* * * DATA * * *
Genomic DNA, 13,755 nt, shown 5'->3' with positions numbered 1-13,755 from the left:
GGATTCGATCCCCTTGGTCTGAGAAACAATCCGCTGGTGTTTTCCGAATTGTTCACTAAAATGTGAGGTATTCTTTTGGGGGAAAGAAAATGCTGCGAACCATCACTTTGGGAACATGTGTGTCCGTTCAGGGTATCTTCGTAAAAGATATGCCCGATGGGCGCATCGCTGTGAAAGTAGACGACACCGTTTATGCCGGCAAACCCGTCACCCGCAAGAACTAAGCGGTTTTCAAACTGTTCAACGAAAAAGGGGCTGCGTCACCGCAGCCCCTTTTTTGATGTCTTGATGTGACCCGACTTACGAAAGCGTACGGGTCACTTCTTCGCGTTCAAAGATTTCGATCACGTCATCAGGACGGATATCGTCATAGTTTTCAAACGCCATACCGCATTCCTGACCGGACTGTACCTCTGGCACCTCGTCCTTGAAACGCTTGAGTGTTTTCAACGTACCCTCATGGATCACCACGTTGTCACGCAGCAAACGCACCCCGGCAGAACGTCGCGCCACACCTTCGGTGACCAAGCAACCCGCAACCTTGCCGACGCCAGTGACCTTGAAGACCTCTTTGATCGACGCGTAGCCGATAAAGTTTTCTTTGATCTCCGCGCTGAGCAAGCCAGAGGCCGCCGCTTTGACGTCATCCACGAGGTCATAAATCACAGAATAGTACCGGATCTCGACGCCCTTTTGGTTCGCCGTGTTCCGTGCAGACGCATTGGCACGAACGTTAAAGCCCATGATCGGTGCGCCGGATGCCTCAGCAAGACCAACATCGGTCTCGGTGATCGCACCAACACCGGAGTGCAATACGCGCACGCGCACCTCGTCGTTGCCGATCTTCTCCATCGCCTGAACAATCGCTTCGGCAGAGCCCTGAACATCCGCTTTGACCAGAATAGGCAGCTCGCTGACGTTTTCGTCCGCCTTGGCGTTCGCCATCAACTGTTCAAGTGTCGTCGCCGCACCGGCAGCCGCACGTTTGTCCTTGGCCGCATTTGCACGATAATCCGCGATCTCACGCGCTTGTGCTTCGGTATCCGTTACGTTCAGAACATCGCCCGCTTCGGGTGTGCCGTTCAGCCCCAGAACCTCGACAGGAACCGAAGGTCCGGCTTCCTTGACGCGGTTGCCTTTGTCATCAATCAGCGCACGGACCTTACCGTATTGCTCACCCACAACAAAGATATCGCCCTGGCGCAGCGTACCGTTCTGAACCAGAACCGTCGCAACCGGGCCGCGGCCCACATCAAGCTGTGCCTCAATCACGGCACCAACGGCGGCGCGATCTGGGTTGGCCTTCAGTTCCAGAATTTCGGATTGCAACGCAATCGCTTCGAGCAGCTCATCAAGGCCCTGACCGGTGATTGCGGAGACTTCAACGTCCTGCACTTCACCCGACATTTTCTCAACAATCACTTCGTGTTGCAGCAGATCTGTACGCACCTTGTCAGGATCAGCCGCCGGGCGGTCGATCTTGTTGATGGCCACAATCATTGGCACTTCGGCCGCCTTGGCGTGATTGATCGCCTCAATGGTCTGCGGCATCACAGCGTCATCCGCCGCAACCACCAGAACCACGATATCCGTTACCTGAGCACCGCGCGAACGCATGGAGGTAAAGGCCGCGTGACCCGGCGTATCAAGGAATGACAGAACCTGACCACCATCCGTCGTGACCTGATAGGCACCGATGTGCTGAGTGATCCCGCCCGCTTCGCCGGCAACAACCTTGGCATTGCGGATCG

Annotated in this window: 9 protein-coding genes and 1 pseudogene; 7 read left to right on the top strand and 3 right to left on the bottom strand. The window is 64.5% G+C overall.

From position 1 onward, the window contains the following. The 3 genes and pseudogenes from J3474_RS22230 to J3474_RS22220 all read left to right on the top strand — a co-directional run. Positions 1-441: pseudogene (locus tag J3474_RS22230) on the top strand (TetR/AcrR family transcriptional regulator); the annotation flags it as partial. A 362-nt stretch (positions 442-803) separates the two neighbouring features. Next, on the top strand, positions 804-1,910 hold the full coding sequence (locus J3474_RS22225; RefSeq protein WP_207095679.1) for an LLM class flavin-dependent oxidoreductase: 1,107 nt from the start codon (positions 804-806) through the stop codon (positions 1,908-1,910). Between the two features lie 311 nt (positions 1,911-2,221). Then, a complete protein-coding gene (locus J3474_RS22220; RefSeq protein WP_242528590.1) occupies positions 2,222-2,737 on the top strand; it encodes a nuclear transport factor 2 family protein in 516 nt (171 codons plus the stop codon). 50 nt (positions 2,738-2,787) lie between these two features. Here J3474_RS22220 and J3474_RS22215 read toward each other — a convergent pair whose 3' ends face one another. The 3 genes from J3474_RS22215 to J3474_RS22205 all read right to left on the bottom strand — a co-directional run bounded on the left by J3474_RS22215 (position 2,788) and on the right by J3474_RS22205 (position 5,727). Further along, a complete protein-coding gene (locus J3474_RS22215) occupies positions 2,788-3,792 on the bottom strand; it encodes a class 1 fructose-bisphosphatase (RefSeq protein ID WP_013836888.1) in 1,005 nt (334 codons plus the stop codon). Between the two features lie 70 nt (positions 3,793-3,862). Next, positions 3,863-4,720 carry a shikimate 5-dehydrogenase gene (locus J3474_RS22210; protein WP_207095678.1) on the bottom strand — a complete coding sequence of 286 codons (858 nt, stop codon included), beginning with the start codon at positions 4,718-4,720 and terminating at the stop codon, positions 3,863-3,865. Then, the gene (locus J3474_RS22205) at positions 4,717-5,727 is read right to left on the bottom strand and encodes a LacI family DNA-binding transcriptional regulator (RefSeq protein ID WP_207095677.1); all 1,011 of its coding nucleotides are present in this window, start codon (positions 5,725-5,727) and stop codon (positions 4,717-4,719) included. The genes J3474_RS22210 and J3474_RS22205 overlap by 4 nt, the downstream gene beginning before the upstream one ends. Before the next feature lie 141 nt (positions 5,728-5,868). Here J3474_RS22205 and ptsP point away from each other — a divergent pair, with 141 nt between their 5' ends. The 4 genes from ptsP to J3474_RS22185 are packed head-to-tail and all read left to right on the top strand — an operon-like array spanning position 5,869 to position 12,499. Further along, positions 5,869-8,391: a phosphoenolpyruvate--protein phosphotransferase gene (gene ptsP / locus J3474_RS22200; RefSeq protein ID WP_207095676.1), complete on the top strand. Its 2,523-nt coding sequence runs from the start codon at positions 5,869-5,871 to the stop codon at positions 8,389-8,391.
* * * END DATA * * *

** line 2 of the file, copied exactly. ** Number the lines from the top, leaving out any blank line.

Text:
GGATTCGATCCCCTTGGTCTGAGAAACAATCCGCTGGTGTTTTCCGAATTGTTCACTAAAATGTGAGGTATTCTTTTGGGGGAAAGAAAATGCTGCGAACCATCACTTTGGGAACATGTGTGTCCGTTCAGGGTATCTTCGTAAAAGATATGCCCGATGGGCGCATCGCTGTGAAAGTAGACGACACCGTTTATGCCGGCAAACCCGTCACCCGCAAGAACTAAGCGGTTTTCAAACTGTTCAACGAAAAAGGGGCTGCGTCACCGCAGCCCCTTTTTTGATGTCTTGATGTGACCCGACTTACGAAAGCGTACGGGTCACTTCTTCGCGTTCAAAGATTTCGATCACGTCATCAGGACGGATATCGTCATAGTTTTCAAACGCCATACCGCATTCCTGACCGGACTGTACCTCTGGCACCTCGTCCTTGAAACGCTTGAGTGTTTTCAACGTACCCTCATGGATCACCACGTTGTCACGCAGCAAACGCACCCCGGCAGAACGTCGCGCCACACCTTCGGTGACCAAGCAACCCGCAACCTTGCCGACGCCAGTGACCTTGAAGACCTCTTTGATCGACGCGTAGCCGATAAAGTTTTCTTTGATCTCCGCGCTGAGCAAGCCAGAGGCCGCCGCTTTGACGTCATCCACGAGGTCATAAATCACAGAATAGTACCGGATCTCGACGCCCTTTTGGTTCGCCGTGTTCCGTGCAGACGCATTGGCACGAACGTTAAAGCCCATGATCGGTGCGCCGGATGCCTCAGCAAGACCAACATCGGTCTCGGTGATCGCACCAACACCGGAGTGCAATACGCGCACGCGCACCTCGTCGTTGCCGATCTTCTCCATCGCCTGAACAATCGCTTCGGCAGAGCCCTGAACATCCGCTTTGACCAGAATAGGCAGCTCGCTGACGTTTTCGTCCGCCTTGGCGTTCGCCATCAACTGTTCAAGTGTCGTCGCCGCACCGGCAGCCGCACGTTTGTCCTTGGCCGCATTTGCACGATAATCCGCGATCTCACGCGCTTGTGCTTCGGTATCCGTTACGTTCAGAACATCGCCCGCTTCGGGTGTGCCGTTCAGCCCCAGAACCTCGACAGGAACCGAAGGTCCGGCTTCCTTGACGCGGTTGCCTTTGTCATCAATCAGCGCACGGACCTTACCGTATTGCTCACCCACAACAAAGATATCGCCCTGGCGCAGCGTACCGTTCTGAACCAGAACCGTCGCAACCGGGCCGCGGCCCACATCAAGCTGTGCCTCAATCACGGCACCAACGGCGGCGCGATCTGGGTTGGCCTTCAGTTCCAGAATTTCGGATTGCAACGCAATCGCTTCGAGCAGCTCATCAAGGCCCTGACCGGTGATTGCGGAGACTTCAACGTCCTGCACTTCACCCGACATTTTCTCAACAATCACTTCGTGTTGCAGCAGATCTGTACGCACCTTGTCAGGATCAGCCGCCGGGCGGTCGATCTTGTTGATGGCCACAATCATTGGCACTTCGGCCGCCTTGGCGTGATTGATCGCCTCAATGGTCTGCGGCATCACAGCGTCATCCGCCGCAACCACCAGAACCACGATATCCGTTACCTGAGCACCGCGCGAACGCATGGAGGTAAAGGCCGCGTGACCCGGCGTATCAAGGAATGACAGAACCTGACCACCATCCGTCGTGACCTGATAGGCACCGATGTGCTGAGTGATCCCGCCCGCTTCGCCGGCAACAACCTTGGCATTGCGGATCG